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On December 29, the Florida Department of Financial Services, Office of Financial Regulation (the “Office”) amended rules related to the application procedures for prospective loan originator, mortgage broker , and mortgage lender licensees to provide an additional 45 days for submission of additional application information and to provide for the disposition of incomplete applications. Specifically, the amended rules allow the Office to grant an extension request of up to an additional 45 days to submit any requested information during the application process, so long as the request is made within the initial 45-day deadline. Should a license applicant fail to provide the additional requested information within the approved timeframe, the application will be removed from further consideration by the Office and closed. The amended rules are effective January 18.
On January 6, a member of the New York Senate introduced S1061, which would update the New York Banking Law (the “Law”) to require a license for persons or entities engaging in the business of making or soliciting a “commercial financing product” in New York. The legislation defines a commercial financing product as “any advance of funds to a commercial or business enterprise made for the purpose of assisting the business with its capital needs,” including (i) loans made to a commercial enterprise of $500,000 or less; (ii) asset-based financing in the amount of $500,000 or less; and (iii) leasing transactions in the amount of $500,000 or less.
“Making or soliciting” includes:
- Providing commercial financing products to small businesses;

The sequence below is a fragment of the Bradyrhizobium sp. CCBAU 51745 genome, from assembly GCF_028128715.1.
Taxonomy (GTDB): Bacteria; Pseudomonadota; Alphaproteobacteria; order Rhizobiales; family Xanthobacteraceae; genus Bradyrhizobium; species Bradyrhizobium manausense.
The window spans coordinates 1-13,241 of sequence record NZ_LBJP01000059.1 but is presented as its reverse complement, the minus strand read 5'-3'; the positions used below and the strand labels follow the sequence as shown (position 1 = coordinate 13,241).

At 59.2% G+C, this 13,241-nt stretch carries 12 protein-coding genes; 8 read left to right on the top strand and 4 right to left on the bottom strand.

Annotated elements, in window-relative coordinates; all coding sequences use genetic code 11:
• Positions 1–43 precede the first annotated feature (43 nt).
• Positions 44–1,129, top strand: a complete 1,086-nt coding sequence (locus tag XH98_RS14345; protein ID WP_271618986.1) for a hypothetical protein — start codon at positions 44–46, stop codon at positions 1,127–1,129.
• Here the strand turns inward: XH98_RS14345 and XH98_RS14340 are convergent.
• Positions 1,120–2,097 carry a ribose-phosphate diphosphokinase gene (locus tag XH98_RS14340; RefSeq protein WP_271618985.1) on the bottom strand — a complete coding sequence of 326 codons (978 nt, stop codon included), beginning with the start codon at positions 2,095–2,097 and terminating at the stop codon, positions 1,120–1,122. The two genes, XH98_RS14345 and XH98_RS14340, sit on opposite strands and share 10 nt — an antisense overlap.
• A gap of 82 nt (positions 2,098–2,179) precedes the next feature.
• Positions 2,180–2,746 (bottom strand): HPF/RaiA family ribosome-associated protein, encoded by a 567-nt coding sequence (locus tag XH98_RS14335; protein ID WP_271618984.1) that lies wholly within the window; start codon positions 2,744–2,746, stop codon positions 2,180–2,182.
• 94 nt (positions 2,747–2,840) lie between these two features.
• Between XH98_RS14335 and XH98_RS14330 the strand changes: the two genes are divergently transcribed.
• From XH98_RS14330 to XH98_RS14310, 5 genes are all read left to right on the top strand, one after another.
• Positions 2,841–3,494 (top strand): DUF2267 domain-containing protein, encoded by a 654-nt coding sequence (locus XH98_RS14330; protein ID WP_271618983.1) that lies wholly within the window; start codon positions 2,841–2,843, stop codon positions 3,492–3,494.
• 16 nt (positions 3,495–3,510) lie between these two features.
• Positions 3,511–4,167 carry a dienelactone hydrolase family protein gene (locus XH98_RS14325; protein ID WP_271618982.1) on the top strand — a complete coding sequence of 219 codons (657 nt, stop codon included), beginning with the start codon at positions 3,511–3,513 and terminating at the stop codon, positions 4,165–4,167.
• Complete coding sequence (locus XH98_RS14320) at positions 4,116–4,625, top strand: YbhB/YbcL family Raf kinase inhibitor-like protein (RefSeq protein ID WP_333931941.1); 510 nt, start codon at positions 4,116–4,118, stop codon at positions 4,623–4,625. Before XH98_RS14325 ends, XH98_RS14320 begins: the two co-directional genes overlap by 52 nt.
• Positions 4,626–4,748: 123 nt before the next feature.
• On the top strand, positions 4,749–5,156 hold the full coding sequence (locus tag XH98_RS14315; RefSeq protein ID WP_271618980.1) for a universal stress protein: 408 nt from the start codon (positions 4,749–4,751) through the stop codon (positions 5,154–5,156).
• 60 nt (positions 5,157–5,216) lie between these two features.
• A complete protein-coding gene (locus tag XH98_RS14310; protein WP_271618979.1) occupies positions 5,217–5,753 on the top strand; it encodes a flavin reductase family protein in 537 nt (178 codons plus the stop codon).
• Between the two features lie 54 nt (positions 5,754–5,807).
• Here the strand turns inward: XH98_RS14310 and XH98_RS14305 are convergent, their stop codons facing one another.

- Marketing commercial financing products for providers of commercial financing products;
- Receiving compensation from a provider of a commercial financing product in exchange for a referral; and
- An entity that partners with a federal or state banking organization originator and the entity: (i) acquires a participation interest in the commercial financing product, if the entity either (a) receives compensation from the originator or (b) services the commercial financing product; or (ii) provides indemnity or loss protection to the originator for losses the originator may incur based on the performance of the commercial financing product.
The legislation would exempt banking organizations as defined by the Law (all banks, trust companies, private bankers, savings banks, safe deposit companies, savings and loan associations, credit unions and investment companies), any lender who makes or solicits five or fewer commercial financing products within a 12-month period, and check casher licensees, among others. Notably, the legislation does not currently contemplate any changes to existing Section 340, Article 9 of the Law, which generally requires licensure to originate commercial-purpose loans in New York of $50,000 or less with a rate above 16 percent.
Recently, the Texas Finance Commission adopted amendments to regulations governing residential mortgage banker, loan originator, and loan servicer licensing requirements that included updates to definitions, disclosure requirements, and other licensee duties and responsibilities. Highlights of the amendments include: (i) eliminating the requirement for a licensed mortgage company to post disclosures at its physical office; (ii) requiring disclosure of Nationwide Mortgage Licensing System and Registry (NMLS) identification information on all correspondence from a mortgage company or sponsored originator; (iii) clarifying an existing requirement that advertisements on social media sites are subject to the rules; (iv) amending regulations governing the duties and responsibilities imposed on mortgage bankers and originators to specify discrete acts listed under certain subsections to be deemed violations of certain prohibitions pursuant to Tex. Fin. Code § 156.303(a)(3); and (v) various changes to the requirements for a mortgage company and its sponsored originator to keep books and records, contained in § 80.204. The various rules are effective between January 3 and January 7.